What Flume does best in his kaleidoscopic, mirroring compositions is the viciousness and intensity it fixates into one's embodied soul, lighting it up in awe and confusion because of the unfamiliar patterns it shoots across. He did it in his blistering self-titled debut, and it doesn't cease to continue further in Skin. In the piercing, scented "Wall F**k", it bursts with ultraviolet, gripping synthesizer that stigmatize together in a dynamic pattern, with screeching bass and tearing, dark claps that alarms loudly to convey the thrashing, pleasurable urge to embrace one in a sexual encounter. The epitome of Streten's art, is the bipolar emotion that is coagulated around the lush, metropolitan landscape that rushes through like traffic on rush hour only to quiet down afterwards. In the futuristic, inviting "Tiny Cities" featuring alternative mainstay Beck, his grundy, echoing vocals resonate naturally as they blend a clean-cut acoustic guitar sequence with pulsating, oxygenating bass that, in its explosive core, squeeze out and suffocate with every drop and burst, conveying the deepening sadness that echoes from tragedy and continuous struggle. Tearful, tearing lines like "Thinking I'll fall every time I wanna try to let her go/but it's never easy when you think you have it in control" only further magnify it's depressive, yet resilient premise as Beck progresses through them with assurance and dominance. That extreme emotional explosion of rage and regret is classic Flume at his finest, but he's also ensured that the lack of consistency that followed in his debut doesn't fragment once again on his new glowing endeavor, delivering no wild cards that throw off in this emotive, bodily struggle.
The deceptive concept that hides within Skin returns to its literal title, as underneath it's masculinity is a whole plethora of walloping highs and lows and conflictive battles within one's self; sadness, euphoria, resilience, temptation, and pleasure. In Flume's biggest commercial release to date, the contradicting, euphoric "Never Be Like You", featured artist Kai battles her inner romantic enemies within herself in a seemingly euphoric, positive sequence of neon-drenched, spacious synths bristling and clicking with roaring, vibrant bass that shatter across and reaches through the speakers. With resilient, convincing lines harmonized like "I'm only human can't you see/I made, I made a mistake", it showcases the emotional roller coaster that is embarked on, delivering a weirdly elastic landscape with its lyrical background treading across dreadful, desperate waters of repentance and forgiveness. Divulging even further amongst the sadness, Flume pairs up with pop sensation and EDM mainstay Tove Lo for the ultimate confection on this immersive experience, the deceptive, glossy "Say It". Fitted and designed with eloquent, electric synths that speak amongst the bolstering claps that rattle in its gusty essence, Tove Lo shines through the starry, star-studded night with a sense of damning seduction and demanding, the per usual in which she does best with. Strengthened with its confident, lustful lines like "when you say it like that/let me f**k you right back", it's lustful premise is further magnified immensely over the strong urge of sexual temptations that seduce all over with Tove Lo's elegant voice guiding through.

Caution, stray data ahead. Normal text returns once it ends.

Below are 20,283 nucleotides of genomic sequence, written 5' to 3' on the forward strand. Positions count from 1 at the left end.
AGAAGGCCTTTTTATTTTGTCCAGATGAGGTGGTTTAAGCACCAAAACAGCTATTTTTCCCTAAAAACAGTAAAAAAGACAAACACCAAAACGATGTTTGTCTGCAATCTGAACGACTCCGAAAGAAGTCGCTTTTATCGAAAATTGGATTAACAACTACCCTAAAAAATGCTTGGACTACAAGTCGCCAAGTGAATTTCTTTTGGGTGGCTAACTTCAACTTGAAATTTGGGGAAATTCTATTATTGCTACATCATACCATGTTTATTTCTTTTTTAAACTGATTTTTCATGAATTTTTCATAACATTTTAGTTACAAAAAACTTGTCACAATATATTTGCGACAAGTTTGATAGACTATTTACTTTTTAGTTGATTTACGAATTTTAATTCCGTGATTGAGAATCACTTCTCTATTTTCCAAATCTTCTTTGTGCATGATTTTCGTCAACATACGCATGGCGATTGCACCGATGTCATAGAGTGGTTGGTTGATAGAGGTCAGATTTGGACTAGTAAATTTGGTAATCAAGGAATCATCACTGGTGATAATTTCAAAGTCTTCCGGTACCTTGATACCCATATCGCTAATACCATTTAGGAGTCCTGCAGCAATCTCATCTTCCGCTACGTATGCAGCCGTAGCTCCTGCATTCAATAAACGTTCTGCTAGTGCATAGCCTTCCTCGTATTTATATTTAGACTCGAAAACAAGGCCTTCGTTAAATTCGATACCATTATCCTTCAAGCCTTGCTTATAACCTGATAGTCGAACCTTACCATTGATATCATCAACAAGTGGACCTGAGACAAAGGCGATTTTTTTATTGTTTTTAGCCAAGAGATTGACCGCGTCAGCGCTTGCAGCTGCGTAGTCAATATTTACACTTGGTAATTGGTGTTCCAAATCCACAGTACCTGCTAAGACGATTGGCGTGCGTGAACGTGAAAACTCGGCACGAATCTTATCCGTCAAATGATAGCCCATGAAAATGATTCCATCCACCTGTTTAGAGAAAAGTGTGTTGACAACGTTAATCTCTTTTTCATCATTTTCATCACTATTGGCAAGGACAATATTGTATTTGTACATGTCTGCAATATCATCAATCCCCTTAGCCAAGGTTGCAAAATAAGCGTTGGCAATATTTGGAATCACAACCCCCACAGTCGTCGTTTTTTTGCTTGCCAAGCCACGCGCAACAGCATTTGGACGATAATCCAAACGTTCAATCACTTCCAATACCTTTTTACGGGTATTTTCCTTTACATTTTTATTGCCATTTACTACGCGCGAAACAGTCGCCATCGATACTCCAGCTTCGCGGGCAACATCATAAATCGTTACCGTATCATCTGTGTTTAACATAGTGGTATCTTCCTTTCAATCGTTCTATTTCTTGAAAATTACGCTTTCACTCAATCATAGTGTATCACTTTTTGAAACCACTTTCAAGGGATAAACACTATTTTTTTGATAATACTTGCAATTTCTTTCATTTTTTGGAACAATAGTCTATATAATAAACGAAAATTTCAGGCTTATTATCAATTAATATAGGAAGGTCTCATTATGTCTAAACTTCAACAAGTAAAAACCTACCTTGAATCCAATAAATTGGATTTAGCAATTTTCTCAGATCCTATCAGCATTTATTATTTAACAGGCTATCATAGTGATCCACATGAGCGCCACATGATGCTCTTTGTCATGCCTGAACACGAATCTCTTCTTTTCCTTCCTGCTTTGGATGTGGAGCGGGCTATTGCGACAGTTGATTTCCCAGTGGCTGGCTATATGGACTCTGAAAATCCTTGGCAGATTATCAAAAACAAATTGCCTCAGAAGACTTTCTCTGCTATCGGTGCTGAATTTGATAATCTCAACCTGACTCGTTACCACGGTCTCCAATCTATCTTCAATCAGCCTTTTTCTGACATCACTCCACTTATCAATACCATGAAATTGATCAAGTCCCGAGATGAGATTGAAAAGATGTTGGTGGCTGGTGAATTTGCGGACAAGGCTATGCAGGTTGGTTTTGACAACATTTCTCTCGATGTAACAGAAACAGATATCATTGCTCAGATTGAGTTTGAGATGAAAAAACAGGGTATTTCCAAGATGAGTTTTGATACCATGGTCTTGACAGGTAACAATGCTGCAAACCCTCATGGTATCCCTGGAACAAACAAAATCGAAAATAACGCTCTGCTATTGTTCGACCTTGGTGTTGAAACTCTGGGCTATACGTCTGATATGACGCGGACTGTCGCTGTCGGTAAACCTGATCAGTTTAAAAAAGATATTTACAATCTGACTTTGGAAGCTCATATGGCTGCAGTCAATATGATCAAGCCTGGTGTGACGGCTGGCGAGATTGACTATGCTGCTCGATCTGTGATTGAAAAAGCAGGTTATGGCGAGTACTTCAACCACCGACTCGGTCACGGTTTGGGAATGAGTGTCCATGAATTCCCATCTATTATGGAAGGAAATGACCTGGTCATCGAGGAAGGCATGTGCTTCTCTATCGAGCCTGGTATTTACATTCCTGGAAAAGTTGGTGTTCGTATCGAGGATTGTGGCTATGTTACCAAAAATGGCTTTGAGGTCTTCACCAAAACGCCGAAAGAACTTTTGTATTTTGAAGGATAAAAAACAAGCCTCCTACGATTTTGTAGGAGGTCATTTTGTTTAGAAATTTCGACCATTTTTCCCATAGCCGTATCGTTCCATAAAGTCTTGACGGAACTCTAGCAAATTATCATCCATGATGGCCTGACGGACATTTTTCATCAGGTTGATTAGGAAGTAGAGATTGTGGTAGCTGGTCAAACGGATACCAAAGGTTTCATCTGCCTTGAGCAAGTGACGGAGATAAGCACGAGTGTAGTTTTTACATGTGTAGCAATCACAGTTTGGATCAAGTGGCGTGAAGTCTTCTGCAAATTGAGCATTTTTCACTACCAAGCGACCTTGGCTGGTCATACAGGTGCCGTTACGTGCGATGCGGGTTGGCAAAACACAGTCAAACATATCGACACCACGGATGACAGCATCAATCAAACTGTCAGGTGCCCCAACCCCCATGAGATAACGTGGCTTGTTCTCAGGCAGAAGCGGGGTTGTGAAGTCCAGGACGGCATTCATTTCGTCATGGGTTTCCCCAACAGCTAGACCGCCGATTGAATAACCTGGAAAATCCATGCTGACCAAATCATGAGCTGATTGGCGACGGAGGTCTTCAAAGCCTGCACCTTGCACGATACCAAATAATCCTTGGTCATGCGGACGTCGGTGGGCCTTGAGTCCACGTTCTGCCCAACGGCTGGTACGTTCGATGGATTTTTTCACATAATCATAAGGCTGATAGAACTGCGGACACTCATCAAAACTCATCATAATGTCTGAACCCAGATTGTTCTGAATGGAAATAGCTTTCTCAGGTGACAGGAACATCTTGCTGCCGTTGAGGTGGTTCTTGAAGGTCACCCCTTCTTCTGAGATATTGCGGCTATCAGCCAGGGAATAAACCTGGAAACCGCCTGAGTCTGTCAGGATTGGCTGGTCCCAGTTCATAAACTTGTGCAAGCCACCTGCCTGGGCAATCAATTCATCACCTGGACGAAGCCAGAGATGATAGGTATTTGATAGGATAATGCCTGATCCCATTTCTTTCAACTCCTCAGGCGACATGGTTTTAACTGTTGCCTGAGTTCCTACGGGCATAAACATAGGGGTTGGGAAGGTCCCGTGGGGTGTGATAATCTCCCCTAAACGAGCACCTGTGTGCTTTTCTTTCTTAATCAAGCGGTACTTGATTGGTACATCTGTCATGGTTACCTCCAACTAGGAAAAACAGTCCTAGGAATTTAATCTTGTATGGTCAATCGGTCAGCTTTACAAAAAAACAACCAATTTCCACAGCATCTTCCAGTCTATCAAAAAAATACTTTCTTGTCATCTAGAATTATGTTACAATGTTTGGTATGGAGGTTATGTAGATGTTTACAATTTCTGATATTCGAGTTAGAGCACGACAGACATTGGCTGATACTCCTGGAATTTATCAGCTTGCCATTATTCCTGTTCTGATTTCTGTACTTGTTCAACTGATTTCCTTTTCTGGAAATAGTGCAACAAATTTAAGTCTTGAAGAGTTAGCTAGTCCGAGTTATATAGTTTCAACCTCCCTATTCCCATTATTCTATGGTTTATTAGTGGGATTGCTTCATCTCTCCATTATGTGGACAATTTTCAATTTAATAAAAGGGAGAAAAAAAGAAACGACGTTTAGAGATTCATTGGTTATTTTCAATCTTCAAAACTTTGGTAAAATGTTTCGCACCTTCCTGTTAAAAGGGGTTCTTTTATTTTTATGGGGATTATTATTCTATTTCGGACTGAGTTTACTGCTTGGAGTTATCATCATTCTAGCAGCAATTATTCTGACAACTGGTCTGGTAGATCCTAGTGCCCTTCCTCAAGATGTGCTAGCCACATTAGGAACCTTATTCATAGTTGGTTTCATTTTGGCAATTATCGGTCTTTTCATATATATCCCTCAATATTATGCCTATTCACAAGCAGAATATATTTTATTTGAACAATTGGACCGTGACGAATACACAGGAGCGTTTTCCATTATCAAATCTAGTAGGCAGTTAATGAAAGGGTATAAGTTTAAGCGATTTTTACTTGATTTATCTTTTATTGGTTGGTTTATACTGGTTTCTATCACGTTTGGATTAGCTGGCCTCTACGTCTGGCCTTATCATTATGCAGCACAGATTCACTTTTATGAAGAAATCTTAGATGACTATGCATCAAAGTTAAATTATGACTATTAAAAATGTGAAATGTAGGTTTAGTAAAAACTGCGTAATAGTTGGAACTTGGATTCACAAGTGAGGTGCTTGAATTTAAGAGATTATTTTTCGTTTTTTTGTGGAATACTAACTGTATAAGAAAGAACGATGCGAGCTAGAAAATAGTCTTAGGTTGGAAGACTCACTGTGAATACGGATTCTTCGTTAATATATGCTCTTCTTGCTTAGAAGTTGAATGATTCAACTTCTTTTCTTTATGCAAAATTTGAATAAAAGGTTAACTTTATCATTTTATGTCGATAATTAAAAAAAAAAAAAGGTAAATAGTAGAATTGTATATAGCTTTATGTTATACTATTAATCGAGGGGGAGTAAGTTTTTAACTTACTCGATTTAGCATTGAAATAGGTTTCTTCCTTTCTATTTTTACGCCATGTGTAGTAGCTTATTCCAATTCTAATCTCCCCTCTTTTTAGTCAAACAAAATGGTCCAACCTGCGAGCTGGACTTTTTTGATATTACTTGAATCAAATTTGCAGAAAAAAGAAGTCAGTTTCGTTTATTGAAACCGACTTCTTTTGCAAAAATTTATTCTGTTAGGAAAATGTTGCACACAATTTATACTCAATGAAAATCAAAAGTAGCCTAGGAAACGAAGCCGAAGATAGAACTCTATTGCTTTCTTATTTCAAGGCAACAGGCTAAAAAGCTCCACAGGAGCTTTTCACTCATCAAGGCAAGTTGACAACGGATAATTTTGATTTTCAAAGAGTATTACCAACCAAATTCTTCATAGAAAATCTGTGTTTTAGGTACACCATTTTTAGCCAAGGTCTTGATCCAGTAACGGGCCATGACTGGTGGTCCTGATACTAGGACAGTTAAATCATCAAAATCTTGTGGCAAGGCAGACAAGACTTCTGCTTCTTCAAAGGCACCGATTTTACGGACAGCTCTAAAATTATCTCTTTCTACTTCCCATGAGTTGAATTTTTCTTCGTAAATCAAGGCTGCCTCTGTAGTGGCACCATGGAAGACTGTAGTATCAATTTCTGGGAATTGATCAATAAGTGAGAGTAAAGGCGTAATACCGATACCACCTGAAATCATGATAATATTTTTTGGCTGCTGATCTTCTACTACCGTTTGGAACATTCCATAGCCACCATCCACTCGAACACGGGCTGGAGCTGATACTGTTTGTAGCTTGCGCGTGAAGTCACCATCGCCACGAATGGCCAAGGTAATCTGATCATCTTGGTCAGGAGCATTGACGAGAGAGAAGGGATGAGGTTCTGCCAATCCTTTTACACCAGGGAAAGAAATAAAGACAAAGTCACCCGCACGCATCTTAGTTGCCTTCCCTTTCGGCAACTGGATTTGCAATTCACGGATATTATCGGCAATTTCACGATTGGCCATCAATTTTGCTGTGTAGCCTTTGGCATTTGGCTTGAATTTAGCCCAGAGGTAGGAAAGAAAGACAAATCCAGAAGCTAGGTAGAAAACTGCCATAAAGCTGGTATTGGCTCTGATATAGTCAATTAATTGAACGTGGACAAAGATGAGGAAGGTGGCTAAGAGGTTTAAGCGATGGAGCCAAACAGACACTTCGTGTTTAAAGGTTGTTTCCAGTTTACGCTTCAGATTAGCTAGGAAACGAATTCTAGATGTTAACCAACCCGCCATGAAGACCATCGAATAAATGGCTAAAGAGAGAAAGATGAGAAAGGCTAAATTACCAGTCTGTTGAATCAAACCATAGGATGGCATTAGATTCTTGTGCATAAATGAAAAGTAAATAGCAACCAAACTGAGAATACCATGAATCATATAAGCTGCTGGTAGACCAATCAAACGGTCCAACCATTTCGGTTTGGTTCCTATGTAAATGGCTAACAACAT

What comes away from Flume's abstract sophomore release Skin is that he has finally found himself from a musical perspective, underneath that fake makeup and flair is a whole cluster of real fears and pleasures that doesn't hide away for very long, breaking free and showing off its true colors. The broken inconsistencies that lurked and scorched his self-titled debut no longer exist, as the rotation flows through naturally without any wild-cards that fragment the emotional rollercoaster that cruises through. The atomic, artsy beats rock out harder with the stellar vocal performances that only further entice with all sorts of feelings, whether it's the regret Beck felt in "Tiny Cities" or the powerful seduction Tove Lo lusts up in "Say It", they give it bigger meaning to its darkening premise. This is the most exotic, global kind of electronic you will come across in 2016, with its tepid, mechanical compositions crashing in with purpose in a way Flume couldn't convey originally before in his 2012 debut. In the end of it, this isn't certainly nightclub dance or anything commercialized, it's meant to make you think beyond it and at its faithful conclusion, delivers that agreeable nod and the sense of satisfaction that Flume aimed to shoot for, because this isn't "festival music", this goes beyond it.